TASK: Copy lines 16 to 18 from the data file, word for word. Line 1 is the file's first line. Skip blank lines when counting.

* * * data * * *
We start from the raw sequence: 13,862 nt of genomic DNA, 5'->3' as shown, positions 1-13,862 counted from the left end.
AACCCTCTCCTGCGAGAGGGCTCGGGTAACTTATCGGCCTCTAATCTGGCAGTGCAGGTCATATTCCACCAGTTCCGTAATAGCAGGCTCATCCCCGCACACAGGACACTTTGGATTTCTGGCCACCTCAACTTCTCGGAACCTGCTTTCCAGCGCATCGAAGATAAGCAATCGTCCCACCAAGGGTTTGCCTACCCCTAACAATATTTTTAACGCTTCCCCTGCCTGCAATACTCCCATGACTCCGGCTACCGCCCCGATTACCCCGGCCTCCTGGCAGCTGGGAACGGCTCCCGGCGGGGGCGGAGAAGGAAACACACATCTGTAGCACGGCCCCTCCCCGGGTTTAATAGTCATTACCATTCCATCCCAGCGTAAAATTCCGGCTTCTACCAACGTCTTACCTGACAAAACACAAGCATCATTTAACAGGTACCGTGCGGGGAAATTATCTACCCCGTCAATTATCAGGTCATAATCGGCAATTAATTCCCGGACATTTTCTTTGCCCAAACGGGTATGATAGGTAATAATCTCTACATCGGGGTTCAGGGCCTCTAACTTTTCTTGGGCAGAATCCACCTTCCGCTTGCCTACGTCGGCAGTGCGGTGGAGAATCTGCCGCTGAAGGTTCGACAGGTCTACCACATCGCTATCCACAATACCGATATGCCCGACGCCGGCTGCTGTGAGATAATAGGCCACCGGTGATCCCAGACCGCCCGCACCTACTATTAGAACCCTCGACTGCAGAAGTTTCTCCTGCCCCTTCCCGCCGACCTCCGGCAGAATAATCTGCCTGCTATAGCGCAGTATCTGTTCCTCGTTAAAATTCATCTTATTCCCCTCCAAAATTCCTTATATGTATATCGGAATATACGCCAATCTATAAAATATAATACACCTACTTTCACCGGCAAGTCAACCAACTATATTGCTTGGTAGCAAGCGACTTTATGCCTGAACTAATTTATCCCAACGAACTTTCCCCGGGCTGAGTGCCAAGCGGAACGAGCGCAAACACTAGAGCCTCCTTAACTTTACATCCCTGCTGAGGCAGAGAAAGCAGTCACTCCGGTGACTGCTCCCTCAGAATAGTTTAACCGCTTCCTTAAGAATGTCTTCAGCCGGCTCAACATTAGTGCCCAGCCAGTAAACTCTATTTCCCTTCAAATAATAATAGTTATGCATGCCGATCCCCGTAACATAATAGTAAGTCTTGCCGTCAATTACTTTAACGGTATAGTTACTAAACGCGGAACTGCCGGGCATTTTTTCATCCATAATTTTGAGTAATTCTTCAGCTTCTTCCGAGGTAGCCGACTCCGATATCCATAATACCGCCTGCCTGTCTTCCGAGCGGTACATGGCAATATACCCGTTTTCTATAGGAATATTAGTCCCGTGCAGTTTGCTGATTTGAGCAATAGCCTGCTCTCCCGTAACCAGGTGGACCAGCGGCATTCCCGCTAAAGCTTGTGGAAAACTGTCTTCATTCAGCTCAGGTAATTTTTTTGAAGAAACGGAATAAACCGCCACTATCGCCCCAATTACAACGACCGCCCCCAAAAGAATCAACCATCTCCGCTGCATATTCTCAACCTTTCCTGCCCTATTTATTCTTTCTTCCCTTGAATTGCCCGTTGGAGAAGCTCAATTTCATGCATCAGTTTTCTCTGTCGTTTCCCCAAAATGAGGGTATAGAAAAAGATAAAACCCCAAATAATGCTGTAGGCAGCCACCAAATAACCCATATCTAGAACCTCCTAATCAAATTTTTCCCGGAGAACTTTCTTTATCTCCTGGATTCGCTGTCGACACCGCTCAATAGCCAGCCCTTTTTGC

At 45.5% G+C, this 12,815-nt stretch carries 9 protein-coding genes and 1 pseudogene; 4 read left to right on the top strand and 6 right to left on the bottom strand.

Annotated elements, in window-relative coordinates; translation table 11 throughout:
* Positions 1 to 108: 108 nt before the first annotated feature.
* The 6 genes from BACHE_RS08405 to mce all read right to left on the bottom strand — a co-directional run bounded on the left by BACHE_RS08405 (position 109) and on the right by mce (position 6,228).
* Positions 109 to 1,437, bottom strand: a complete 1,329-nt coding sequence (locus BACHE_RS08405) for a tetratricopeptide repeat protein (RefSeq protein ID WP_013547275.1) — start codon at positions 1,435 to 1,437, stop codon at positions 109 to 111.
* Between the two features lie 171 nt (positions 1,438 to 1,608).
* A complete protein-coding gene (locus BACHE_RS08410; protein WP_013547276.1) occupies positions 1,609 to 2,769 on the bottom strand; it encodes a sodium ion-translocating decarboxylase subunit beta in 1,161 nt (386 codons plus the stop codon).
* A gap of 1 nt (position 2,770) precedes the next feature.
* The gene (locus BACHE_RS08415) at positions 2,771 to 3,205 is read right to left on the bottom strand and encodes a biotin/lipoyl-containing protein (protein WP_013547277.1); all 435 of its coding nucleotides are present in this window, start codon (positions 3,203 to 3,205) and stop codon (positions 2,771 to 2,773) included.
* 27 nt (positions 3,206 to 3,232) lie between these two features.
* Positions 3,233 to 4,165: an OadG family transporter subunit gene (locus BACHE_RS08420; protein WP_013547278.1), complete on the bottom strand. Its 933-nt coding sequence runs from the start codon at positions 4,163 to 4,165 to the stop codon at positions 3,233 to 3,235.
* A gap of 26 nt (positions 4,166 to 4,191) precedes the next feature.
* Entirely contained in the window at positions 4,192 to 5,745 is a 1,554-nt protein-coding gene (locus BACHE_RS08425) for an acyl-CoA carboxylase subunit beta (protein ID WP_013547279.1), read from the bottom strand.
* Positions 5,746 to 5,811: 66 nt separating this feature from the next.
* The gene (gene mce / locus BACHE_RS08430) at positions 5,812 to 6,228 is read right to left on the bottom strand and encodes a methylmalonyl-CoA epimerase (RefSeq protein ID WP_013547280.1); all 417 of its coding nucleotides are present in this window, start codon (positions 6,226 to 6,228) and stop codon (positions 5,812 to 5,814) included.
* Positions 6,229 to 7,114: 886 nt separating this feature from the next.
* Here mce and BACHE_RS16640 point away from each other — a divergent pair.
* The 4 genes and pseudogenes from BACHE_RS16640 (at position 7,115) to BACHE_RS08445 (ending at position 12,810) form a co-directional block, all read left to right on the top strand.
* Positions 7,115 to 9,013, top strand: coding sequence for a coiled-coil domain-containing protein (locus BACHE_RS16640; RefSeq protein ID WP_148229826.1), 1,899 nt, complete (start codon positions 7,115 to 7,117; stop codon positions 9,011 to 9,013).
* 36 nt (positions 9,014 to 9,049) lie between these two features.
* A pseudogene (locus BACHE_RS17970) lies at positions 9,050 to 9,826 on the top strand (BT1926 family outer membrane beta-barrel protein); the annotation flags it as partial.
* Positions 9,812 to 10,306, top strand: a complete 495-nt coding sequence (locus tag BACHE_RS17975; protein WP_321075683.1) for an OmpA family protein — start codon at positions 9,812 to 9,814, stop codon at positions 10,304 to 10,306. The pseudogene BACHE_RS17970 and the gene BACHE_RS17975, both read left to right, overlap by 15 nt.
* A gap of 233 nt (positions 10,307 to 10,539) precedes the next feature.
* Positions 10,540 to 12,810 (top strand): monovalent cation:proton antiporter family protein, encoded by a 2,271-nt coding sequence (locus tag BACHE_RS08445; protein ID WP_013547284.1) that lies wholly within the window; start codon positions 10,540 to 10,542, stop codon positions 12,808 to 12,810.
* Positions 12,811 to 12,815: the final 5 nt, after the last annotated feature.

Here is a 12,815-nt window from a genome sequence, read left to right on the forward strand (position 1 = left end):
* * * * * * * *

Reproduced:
* Positions 5,746 to 5,811: 66 nt separating this feature from the next.
* The gene (gene mce / locus BACHE_RS08430) at positions 5,812 to 6,228 is read right to left on the bottom strand and encodes a methylmalonyl-CoA epimerase (RefSeq protein ID WP_013547280.1); all 417 of its coding nucleotides are present in this window, start codon (positions 6,226 to 6,228) and stop codon (positions 5,812 to 5,814) included.
* Positions 6,229 to 7,114: 886 nt separating this feature from the next.